Sunday, 30 November 2014

Is There Really Joy In The Midst of This?

"Into the darkness You shine"
It has been three months and two days since my last blog post. I'd like to say I have a really good reason for taking so long to post, but in reality, like I said in my first post, procrastination is one of my finer tuned skills.  It’s a long post, so you might as well grab a cup of something or glass of something and sit back and enjoy.
We are still back in April of 2014, finishing up tests and scans and getting ready for surgery. Through all these steps I felt a range of emotions: I felt anxious, frightened, bewildered and yet determined to face whatever was set before me. In reality, the anticipation of every step was far worse than the actual appointment or test proved to be. This was true of everything from the initial colonoscopy  to the surgery to all of the subsequent follow-ups. My husband, who works as a physician, accompanied me to most of my appointments. I can't stress enough how crucial it is to have one's spouse, partner or good friend come along for support. So much information is relayed that it is easy to miss or misinterpret the explanations given by the surgeon or oncologist, etc.
      Our first meeting with the surgeon occurred on April 8 of this year. Once she had reviewed my case and reviewed potential treatments, she explained the type of surgery I needed and why my option was the best option…. Well, only option, really. Are you ready for this? Hearing it made me feel nauseated and breathless all at once. And yet, as bad as it seemed, it was also a blessing, Here's why.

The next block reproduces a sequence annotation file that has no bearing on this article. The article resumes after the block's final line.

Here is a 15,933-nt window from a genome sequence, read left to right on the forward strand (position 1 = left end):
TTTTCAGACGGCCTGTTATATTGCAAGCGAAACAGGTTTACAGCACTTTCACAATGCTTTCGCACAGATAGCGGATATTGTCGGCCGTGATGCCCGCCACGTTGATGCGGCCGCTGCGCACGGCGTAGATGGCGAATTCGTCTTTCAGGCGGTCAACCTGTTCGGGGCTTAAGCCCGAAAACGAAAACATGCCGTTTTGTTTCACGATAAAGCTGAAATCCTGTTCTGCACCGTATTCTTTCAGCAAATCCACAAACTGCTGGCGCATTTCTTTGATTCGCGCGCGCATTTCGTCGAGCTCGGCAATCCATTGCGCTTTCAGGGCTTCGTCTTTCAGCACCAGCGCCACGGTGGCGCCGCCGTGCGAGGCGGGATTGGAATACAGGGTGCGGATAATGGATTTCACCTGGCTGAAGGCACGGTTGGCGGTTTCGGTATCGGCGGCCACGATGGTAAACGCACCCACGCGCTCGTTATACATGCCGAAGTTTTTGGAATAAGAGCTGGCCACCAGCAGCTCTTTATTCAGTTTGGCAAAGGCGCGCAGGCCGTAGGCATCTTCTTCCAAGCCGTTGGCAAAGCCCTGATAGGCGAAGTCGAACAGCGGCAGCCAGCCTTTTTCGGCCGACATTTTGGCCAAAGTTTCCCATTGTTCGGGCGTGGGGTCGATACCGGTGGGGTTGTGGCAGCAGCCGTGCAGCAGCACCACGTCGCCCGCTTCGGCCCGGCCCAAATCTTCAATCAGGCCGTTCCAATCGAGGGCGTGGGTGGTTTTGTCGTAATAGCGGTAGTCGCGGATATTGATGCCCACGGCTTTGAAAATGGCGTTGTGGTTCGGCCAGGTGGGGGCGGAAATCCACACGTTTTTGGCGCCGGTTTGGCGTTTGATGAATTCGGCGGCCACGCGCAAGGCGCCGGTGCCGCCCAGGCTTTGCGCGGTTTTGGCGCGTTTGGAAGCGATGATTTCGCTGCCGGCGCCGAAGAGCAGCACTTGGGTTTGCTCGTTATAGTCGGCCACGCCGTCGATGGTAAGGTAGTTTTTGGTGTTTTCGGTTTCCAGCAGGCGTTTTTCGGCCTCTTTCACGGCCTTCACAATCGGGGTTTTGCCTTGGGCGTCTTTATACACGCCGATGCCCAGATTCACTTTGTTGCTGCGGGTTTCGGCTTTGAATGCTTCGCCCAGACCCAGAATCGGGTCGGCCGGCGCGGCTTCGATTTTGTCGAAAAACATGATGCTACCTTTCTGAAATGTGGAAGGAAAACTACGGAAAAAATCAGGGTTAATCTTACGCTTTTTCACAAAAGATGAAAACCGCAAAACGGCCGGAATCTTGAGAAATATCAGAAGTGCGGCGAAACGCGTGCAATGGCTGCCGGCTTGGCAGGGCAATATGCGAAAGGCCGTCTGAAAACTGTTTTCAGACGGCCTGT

The bad news was, the tumour was situated at the end of the rectum partially on the sphincter.
When excising my type of tumor it is preferred to clear a margin of 2 cm from surrounding tissue in hopes of removing all cancerous tissue. There was no way to do this in my case without sacrificing the sphincter muscle because of the tumor location. The procedure she was to perform would be an abdominal-perineal resection. I would be left with a permanent colostomy.
The good news was, the tumour was situated at the end of the rectum partially on the sphincter.
Because of the location of the tumour, it would get irritated every time I had a bowel movement, which would cause a little streaking of blood on the tissue.  As the volume and frequency increased I was prompted to check it out. Had the tumour been located elsewhere in the rectum, I may not have experienced any symptoms until the disease had advanced to the point of no return.